Bet365 Bettors Dumbfounded Over Shot on Target Ruling on Raphinha Corner

  • Raphinha forced a save from the PSG keeper in a UEFA Champions League game
  • Bet365 ruled that bets placed on two shots on target for Raphinha were losers
  • Under Opta rules, the shot would have counted as on target had it actually gone in
Bettors believe a corner from Barcelona man Raphinha against PSG should have counted as a shot on target. [Image:]

When is a shot not a shot? Soccer bettors were left dumbfounded on Tuesday night after Bet365 ruled that their shot on target bets had not proven successful. It might seem like a fair ruling had the keeper not been forced to palm a shot over the bar of his goal, an attempt that would have otherwise nestled in the back of his net.

So why did Bet365 come to that ruling? The supposed shot in question came from a corner kick courtesy of Barcelona’s Raphinha. Playing against Paris Saint German in the Quarter Final of the UEFA Champions League, the Brazilian winger curled a ball in from the corner that forced a last-gasp save out of the PSG keeper:

Given that the ball would have gone in had the keeper not made the save, bettors were understandably shocked to see their shot on target bets on Raphinha marked as losses, as well as bets on PSG keeper Gianluigi Donnarumma to make the save. The shot would have brought Raphinha’s game shot on target tally to two, and Donnarumma’s save tally to three.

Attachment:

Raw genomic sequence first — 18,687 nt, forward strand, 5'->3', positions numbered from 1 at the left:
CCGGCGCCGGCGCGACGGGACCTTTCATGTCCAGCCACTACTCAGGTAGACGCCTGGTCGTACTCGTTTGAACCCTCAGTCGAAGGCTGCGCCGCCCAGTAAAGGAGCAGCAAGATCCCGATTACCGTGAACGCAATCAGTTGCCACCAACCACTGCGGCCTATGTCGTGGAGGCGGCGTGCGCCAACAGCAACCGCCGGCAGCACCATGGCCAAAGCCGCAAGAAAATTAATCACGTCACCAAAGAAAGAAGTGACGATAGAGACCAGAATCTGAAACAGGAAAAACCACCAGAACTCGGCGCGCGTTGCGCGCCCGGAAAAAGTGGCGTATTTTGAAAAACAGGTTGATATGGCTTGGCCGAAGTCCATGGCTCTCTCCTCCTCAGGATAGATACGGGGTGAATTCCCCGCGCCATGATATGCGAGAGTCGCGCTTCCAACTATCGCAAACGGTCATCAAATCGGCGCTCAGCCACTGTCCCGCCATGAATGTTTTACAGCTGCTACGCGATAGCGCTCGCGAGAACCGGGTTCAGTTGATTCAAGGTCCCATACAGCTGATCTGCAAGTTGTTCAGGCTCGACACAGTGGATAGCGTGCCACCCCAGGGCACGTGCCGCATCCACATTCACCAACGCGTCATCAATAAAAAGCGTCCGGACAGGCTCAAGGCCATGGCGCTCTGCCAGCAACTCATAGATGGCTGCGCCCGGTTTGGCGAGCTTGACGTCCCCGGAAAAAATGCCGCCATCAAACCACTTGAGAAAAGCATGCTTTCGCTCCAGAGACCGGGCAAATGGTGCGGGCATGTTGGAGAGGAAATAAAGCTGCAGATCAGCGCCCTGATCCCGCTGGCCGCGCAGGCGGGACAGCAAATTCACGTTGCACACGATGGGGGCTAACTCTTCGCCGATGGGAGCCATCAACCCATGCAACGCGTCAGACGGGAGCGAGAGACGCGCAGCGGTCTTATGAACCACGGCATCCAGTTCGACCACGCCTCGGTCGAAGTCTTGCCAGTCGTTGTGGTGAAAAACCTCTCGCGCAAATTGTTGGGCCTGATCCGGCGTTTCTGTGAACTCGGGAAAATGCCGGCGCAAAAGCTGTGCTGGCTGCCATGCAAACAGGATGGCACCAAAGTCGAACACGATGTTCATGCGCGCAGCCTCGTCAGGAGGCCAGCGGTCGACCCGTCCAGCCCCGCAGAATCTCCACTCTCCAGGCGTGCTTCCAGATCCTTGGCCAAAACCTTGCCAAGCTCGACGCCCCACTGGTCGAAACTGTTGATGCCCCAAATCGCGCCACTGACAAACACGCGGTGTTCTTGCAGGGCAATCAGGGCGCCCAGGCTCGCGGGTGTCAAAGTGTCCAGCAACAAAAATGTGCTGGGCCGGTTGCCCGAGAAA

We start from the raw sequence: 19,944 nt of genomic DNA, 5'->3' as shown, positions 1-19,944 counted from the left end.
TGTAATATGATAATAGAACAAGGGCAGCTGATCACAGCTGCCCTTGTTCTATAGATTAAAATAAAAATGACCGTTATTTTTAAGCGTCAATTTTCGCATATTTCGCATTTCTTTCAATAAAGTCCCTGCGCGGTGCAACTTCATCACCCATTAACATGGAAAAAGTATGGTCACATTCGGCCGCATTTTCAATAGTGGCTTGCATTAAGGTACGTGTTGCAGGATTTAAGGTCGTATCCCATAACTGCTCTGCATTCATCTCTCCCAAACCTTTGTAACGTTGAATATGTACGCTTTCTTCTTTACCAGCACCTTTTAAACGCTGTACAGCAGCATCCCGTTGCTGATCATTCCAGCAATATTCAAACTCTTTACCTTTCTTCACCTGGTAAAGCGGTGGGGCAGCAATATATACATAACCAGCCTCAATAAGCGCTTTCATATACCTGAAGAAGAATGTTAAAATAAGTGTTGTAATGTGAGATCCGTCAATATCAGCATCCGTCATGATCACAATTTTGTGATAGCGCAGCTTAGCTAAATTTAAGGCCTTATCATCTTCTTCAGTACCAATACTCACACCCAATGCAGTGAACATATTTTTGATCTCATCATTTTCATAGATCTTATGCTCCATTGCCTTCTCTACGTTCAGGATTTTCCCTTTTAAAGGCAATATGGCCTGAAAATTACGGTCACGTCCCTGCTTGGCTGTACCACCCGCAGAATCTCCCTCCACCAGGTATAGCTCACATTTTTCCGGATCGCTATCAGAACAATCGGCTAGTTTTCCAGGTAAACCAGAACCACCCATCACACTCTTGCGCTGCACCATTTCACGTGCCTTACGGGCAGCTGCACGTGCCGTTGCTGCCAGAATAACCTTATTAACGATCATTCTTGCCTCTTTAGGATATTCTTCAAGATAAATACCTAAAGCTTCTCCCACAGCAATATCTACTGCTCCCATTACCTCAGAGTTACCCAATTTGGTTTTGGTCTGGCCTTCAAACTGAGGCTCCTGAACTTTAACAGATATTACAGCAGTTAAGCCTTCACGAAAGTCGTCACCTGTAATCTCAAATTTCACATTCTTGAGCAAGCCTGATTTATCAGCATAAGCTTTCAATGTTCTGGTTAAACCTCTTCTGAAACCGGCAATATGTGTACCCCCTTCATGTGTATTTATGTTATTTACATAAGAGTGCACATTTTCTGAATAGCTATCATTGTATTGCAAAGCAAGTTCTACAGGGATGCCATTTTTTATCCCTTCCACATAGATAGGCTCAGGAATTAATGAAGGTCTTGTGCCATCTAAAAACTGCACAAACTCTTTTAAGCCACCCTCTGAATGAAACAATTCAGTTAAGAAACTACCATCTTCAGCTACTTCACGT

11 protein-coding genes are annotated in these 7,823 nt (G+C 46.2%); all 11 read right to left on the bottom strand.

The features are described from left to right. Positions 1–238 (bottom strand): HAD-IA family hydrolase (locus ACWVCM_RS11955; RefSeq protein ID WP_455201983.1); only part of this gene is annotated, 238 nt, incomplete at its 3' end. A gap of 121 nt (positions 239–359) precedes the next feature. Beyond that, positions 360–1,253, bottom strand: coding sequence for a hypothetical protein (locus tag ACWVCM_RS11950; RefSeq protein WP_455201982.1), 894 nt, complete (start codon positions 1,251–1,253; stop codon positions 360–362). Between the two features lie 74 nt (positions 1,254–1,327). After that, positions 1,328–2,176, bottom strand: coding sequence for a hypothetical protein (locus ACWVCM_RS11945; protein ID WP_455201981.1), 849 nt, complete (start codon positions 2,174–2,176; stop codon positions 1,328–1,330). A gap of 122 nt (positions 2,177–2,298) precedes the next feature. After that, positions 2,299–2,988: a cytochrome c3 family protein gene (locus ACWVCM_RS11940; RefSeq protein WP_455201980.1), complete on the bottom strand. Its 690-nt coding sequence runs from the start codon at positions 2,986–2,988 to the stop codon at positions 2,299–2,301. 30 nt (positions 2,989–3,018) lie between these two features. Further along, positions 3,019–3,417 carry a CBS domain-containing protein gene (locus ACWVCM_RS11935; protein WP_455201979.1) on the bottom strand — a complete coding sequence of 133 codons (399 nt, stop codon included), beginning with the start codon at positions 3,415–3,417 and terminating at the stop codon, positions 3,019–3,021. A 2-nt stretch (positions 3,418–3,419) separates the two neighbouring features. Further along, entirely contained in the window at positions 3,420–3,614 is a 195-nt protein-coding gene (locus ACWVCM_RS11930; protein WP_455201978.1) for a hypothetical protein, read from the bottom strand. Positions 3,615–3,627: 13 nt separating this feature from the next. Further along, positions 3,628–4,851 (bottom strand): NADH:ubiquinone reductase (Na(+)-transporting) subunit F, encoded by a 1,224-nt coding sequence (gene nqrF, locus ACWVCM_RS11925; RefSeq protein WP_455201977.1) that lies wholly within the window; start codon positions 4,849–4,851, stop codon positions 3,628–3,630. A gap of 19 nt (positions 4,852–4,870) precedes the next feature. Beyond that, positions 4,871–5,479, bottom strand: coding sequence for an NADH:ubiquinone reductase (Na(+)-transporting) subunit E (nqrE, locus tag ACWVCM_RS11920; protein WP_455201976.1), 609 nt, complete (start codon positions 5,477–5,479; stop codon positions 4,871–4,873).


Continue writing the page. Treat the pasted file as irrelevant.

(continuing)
We settle bets in line with Opta data and their definitions.”

Faced with many complaints across social media, sportsbook Bet365 was forced to respond. It said: “We settle bets in line with Opta data and their definitions. As Raphinha has been credited with 1 Shot on Target, bets have settled in line with the statistic.”

Interestingly, based on Opta rules, Raphinha’s attempt would have been considered a shot on target if it had been a goal. That’s because the sport data firm defines a shot on target as any goal attempt that goes into the net regardless of intent – but only if it is a goal. Opta ruled that Raphinha did not intend to shoot from the corner, and Donnarumma’s save was downgraded to a clearance as a result.

Regardless, the explanation has done little to quell the backlash from angry bettors, particularly given that UEFA classed the attempt as a shot on target in its own commentary.

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